A four-building, 800-plus-home development is being pitched for a shopping centre on Scott Road.
A preliminary concept for redeveloping the 2.4-hectare Delta Shoppers Mall site was the subject of a presentation to Delta council on Tuesday, Nov. 22.
Last week’s meeting served as an opportunity for owner Value Property Group and architect Arcadis IBI Group to brief council and receive feedback before finalizing their plan for the site. The project is still in the design phase and a development application has not yet been submitted to the city.
As currently envisioned, the proposed mixed-use development would include a total of 813 one- to three-bedroom residential units: 624 market condo units in two 32-storey residential towers, 124 seniors housing units in a 10-storey midrise, and 65 purpose-built rentals in a six-storey midrise — 20 per cent of which are currently planned to be “below market” units.
The proposal is consistent with the site’s current designation under Delta’s Official Community Plan (OCP) and the North Delta Area Plan (NDAP), which permit a maximum height of 32 storeys, but the site would need to be rezoned to allow residential units.
The project would also include 79,374 square feet of retail space — a mix of shops, restaurants and entertainment that would include the existing TD Bank branch and a “health and fitness club,” creating what David Thom, president of Arcadis IBI Group, called “curated retail” that “works together and becomes a place in its own right.”
As well, the project would have 125,677 square feet of office space, which Thom said is “an important part of building a complete community,” as well as a 30-space childcare facility, 1,609 parking spots, and both indoor and outdoor amenity spaces.
The site would also have a central public plaza, pedestrian walkways through the bases of the towers to access neighbouring properties including the Real Canadian Superstore, and a north-south bike/multi-use path — part of a route proposed in the North Delta Area Plan to connect this and other mixed-use “nodes” along the Scott Road corridor.
Thom called the site the beginning of a “remarkable village.”
“I think there’s a vision in North Delta to see a kind of unique and special place,” he said.
Value Property Group CEO Chris Andison told council the project would not only add a “tremendous amount” of much-needed housing to the area, but create a “city within a city” consistent with the OCP and NDAP.
“It’s a tremendous opportunity to provide an active commercial environment [and] amenities for the people that live there and live in the area because it’s a large enough site to do it,” Andison said. “It’s a tremendous site, we thought, to really add all of those things which we felt were strongly needed along the 120th Street corridor.”
The plan was well received by council, with Mayor George Harvie calling it the “first time I’ve seen in many years something that’s ticked a lot of boxes.”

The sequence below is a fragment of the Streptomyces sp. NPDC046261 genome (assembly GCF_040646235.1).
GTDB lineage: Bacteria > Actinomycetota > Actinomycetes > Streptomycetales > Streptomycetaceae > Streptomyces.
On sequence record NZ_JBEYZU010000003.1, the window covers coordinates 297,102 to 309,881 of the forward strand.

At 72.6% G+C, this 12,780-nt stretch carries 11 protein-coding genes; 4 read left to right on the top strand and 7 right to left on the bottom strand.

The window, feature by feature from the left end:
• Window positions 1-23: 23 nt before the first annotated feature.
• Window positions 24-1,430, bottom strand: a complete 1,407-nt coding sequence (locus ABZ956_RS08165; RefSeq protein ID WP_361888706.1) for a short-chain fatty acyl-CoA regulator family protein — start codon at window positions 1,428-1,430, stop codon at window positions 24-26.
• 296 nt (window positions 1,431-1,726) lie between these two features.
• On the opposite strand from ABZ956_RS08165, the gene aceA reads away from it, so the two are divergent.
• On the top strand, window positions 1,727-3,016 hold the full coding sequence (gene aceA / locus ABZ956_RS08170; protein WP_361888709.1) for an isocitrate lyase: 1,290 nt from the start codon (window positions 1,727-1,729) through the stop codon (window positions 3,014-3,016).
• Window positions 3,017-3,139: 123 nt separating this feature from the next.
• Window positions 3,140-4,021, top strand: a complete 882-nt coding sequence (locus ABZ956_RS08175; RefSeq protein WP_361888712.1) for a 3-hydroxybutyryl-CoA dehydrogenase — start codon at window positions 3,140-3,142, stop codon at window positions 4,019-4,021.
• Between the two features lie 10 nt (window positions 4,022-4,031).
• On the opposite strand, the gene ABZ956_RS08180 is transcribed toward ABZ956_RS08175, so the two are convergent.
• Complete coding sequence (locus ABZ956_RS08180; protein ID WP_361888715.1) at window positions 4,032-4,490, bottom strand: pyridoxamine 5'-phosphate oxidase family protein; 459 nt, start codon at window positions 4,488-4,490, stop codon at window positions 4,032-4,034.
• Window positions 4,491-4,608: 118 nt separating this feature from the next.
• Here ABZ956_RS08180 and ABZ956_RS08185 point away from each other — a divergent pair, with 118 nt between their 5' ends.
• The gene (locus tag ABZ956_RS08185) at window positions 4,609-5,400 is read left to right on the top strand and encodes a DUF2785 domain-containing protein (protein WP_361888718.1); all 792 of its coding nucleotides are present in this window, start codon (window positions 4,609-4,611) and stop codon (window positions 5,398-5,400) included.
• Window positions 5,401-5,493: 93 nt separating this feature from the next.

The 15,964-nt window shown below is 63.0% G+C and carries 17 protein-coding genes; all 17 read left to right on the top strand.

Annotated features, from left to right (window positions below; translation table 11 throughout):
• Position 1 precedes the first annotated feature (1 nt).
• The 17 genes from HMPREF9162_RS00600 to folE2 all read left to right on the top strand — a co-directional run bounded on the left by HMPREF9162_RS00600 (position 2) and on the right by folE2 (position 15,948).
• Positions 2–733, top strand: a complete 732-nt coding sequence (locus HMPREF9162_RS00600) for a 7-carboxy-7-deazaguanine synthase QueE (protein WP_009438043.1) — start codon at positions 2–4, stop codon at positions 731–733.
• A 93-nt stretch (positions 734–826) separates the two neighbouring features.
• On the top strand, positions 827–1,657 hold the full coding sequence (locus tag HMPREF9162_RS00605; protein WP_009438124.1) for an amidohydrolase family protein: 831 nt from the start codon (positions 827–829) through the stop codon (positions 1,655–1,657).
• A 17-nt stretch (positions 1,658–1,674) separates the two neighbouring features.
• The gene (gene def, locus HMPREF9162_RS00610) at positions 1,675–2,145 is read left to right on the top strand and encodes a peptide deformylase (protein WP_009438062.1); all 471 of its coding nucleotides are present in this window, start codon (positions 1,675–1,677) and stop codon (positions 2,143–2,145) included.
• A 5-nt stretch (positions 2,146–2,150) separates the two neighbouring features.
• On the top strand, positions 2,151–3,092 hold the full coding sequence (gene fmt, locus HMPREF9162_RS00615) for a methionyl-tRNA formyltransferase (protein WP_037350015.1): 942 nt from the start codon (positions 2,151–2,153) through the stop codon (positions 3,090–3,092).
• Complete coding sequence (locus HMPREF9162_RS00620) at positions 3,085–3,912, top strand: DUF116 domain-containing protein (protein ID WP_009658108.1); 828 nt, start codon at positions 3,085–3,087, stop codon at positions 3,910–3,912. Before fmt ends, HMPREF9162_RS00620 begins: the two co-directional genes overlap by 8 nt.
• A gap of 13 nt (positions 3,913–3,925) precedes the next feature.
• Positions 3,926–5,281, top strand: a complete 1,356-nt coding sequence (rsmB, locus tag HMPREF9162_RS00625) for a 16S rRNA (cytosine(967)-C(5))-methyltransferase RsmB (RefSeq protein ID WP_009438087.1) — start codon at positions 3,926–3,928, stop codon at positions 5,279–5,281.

Coun. Dylan Kruger echoed the mayor’s praise, saying he likes that the plan meets so many of objectives and policies laid out in the NDAP as well as the recommendations of the Mayor’s Housing Task Force for Scott Road.
“We have these area plans and these task forces that put a lot of work together, but there’s no point in having these documents unless we actually have projects come forward that conform to the vision,” Kruger said.
“What excites me about this project is the size of it,” he continued. “As opposed to looking at one-off buildings here or there, we’ve got a large enough site here where you really can, as [Thom] noted, put a complete community together.”
Kruger listed the variety of housing planned, the chidcare space, public plaza as highlights of the proposal.
“North Delta is I think missing that common gathering space right now where we can do community celebrations and events and festivals and farmers’ markets and things like that, so I see lots of opportunities there,” he said, adding he hopes to also see outdoor patios for restaurants.
Coun. Alicia Guichon said she was “a little shocked” by the proposal’s size and scope, though she also liked the “idea of a well thought-out, complete community” and thought the project was well planned.
“I just worry about — we’ve seen this before — division of the community with [regard to] expectations for areas, what the community is ready to wrap their head around and maybe what’s being proposed.”
Guichon also noted the need to look at the project’s impact on the city’s infrastructure, facilities and schools.
Mayor Harvie stressed the need for proper fitness areas to service the development’s residents, especially with so many people transitioning to working from home in the wake of COVID-19. Coun. Jessie Dosanjh voiced a similar need for those living in the seniors’ residence.
Harvie also said the number childcare spaces included in the proposal is “far too low” to support the families who will eventually live there.
“I would ask you to consider at least doubling that — in different locations, not all one area but a couple of locations — to match the demand that’s going to be there,” Harvie said. “The demand is actually there now. We have a critical shortage of childcare spaces and we’d like to leverage the opportunity for more spaces with projects like this.”